Hairy Science: Do Beards Evolve?
Noting shifting fashions in men’s facial hair, some evolutionists are trying to link them to Darwinism.
It’s not controversial that beards go in and out of style; they’re hip now, but may be on the way out. What should make men twirl their mustaches is the notion that their morning soliloquy, “To shave or not to shave,” is an evolutionary force acting on them, making them pawns of unguided natural processes.
No less than Science Magazine bought into this idea, along with the BBC News (“Beard Trend Is Guided by Evolution“) and Medical Xpress. According to some evolutionary biologists who did some attractiveness surveys with a limited number of participants in Australia, beards are seen as more sexy and attractive when they are the exception, not the rule, and vice versa for the clean-shaven. To put this in Darwinspeak, Science Magazine said,
This mechanism, called negative frequency-dependent selection, is one explanation for how diversity is maintained in populations despite natural selection constantly filtering for the fittest set of traits.
Facial hair is a trickier trait to explain than wings or fins, because rather than being determined early in life by genes, it is determined by behavior. In the case of beards, it is the decision to shave or not to shave. But the same logic can apply if the behavior has an influence on the choice of potential mates.
In other words, the behavior is not an intelligent choice by men, but a mindless matter of selection and population genetics. Apparently, Zinnia Janif, an evolutionary biologist at the University of New South Wales who led the survey, did not check to see if the attractive ones actually had more offspring.
If “the same logic can apply” to beard-choice behavior, the same Darwinian logic (pardon the oxymoron) can apply to evolutionary storytelling. What’s good for the goose is good for the gander. Let’s ask Zinnia if she wrote her paper to try to get a guy and pass on her genes.
This is a classic example of the shallow logic of evolutionary biologists who try to legitimize their existence by inserting their insipid notions into everything in life. For one thing, there are beards, and there are beards. Some look awesome (movie stars, ball players) and some broadcast negligence (street bums). The diversity of beardliness (stubble to knee-length, mustache, ham chops, sideburns, love patch) can have vastly different influences on viewer preferences, depending on who is being surveyed. There are also ethnic differences and cultural traditions. You can’t take 37 men from Australia and generalize reactions of a limited number of survey participants to the world. Besides, doesn’t every trend work this way? Something becomes popular till it is commonplace, then trendsetters branch out for something new. This happens by design when mindful people exercise choice. It is not evolution.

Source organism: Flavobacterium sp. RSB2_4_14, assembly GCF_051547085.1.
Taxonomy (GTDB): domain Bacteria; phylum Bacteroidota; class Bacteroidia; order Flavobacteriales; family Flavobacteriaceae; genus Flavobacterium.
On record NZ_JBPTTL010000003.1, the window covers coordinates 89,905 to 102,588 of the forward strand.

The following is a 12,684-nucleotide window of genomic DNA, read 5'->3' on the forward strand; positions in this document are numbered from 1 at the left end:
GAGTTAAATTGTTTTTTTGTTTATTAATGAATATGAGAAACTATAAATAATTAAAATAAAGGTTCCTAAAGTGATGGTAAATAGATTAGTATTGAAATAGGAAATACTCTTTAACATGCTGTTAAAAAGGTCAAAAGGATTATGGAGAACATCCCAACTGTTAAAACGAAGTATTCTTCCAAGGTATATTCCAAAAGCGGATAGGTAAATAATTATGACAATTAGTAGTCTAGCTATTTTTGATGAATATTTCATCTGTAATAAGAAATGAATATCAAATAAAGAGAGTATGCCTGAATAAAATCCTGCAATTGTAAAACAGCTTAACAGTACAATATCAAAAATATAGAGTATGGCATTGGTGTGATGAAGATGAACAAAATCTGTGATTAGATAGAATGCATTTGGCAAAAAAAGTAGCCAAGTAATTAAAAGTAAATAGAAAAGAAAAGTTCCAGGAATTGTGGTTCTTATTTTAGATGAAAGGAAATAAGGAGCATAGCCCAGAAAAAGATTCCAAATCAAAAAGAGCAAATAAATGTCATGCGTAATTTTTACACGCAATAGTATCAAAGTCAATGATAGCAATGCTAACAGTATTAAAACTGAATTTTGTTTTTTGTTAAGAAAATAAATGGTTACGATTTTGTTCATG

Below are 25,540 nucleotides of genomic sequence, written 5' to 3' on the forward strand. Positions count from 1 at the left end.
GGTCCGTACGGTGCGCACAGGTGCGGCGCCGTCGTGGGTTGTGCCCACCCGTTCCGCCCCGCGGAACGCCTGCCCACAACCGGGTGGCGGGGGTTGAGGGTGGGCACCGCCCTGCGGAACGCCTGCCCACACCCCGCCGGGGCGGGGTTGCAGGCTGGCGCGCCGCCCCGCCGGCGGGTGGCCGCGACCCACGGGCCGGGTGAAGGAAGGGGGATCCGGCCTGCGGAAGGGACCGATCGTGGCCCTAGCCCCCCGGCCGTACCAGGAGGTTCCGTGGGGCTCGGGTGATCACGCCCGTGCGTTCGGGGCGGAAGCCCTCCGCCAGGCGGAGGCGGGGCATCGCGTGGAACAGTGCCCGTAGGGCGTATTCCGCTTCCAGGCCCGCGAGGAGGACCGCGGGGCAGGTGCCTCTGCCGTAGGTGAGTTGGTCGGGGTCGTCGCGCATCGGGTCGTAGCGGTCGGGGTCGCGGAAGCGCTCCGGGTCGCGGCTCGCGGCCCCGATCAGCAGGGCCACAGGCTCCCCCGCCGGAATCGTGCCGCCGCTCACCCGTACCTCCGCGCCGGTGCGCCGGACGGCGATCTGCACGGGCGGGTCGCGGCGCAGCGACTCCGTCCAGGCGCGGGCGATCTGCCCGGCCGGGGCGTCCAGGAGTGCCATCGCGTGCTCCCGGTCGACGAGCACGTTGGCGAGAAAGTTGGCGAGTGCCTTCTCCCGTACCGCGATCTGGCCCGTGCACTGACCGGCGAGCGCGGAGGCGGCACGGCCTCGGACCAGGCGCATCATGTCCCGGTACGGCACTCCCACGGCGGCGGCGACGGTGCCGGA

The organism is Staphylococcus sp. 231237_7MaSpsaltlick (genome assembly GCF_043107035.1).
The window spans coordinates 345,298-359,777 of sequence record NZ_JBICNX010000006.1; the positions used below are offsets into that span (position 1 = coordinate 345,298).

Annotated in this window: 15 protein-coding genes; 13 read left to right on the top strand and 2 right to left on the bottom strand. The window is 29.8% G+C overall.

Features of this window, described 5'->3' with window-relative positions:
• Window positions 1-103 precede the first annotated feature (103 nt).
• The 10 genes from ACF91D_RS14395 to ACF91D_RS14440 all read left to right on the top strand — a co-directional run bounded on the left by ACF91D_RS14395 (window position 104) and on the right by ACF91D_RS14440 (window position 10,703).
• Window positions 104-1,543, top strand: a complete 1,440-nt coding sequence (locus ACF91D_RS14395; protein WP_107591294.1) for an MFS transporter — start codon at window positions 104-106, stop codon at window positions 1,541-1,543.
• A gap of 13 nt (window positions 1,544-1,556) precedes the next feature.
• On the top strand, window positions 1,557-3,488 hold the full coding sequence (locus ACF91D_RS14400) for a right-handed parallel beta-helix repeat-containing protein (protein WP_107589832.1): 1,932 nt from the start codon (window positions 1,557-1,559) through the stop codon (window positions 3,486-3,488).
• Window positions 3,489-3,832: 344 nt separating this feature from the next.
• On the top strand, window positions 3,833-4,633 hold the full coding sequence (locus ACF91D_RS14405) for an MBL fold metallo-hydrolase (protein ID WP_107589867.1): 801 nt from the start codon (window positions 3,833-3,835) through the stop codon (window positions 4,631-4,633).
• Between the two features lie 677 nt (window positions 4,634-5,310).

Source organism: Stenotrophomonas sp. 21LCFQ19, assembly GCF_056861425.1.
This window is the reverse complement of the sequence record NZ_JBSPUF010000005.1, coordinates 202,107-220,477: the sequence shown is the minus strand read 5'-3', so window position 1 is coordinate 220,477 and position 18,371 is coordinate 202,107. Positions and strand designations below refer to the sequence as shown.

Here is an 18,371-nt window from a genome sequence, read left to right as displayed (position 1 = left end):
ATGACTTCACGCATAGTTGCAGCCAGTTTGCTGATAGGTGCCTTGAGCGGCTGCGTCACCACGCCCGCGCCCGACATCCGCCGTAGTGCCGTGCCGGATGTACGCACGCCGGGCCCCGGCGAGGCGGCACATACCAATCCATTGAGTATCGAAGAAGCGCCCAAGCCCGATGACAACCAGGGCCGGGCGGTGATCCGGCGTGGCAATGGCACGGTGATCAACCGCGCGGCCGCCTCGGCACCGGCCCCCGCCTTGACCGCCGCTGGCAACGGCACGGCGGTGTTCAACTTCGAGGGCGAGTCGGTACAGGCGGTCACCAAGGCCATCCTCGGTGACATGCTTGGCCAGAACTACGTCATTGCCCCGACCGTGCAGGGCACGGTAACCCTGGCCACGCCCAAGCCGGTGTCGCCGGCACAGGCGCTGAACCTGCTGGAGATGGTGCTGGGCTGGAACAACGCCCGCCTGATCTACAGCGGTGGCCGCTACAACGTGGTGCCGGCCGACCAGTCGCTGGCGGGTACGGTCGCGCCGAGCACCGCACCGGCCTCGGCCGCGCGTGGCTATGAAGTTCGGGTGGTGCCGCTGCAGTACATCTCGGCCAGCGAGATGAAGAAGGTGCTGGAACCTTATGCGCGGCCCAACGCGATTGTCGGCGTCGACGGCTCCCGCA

Ms Zinnia forgets that many men grow facial hair for their own satisfaction, not to attract mates. Not a few start them well after marriage, so it often has nothing to do with courting women. Even if it does in some cases, that has no necessary relationship to number of viable offspring; families of all sizes will continue to pass on beard genes to their sons long after beards cycle in and out of fashion several times. Darwinism explains nothing about this. And why stop at beards? Fingernails grow on men and women; some women grow them long (and some men, like in India). Eyelashes, toenails, women’s head hair, body fat, musculature, body hair, breasts, ear lobes, you name it – any human trait can be subjected to the Darwinist storytelling game.
Darwinism is like communism. Communists interpreted every observation, including opposite outcomes, in terms of class struggle and economic determinism. Scientifically, such paradigm-driven opinions are worthless because they are self-refuting; why not accuse Marx of writing his theory not because he thought it was true, but because class struggle and economic determinism forced him to? Like communism, Darwinism pretends to explain opposite outcomes with the same forces. Evolutionary biologists explain, with equal ease, why beards are popular and unpopular. Have they explained anything? Not only is their sample size pitifully small, their conclusions are mindless and illogical. Darwinists pretend to offer insight that is as insubstantial as shaving cream.
Adult males (including Charlie D who grew his Moses-like beard long after writing The Origin and fathering his children) choose to do with their natural endowments what they wish, by intelligent design. They should turn on the storytellers, and proclaim, “If you think my facial hair choice is a result of mindless unguided processes, then I assert that your Darwinian storytelling is no less.”
If you are a religious man, you can be sure that God put those genes in you for a reason. He must have designed them to give the mature man a distinctive look. AIG’s Creation Museum rightly portrays the first man, Adam, as bearded. Why scrape that manly attribute off? It not only distinguishes men from women, but separates the men from the boys. Save five minutes a day and sleep in; let those little hairs out; they need air! Of course, factors like what is permitted at work, and your spouse’s preference, must be taken into account before you go for the Duck Dynasty look. Whatever your choice, we need to unclutter our minds of Darwinian notions, whether man or woman, or young or old, and strive to “glorify God in your body” (I Corinthians 6:19-20). (Item: Jesus wore a beard.)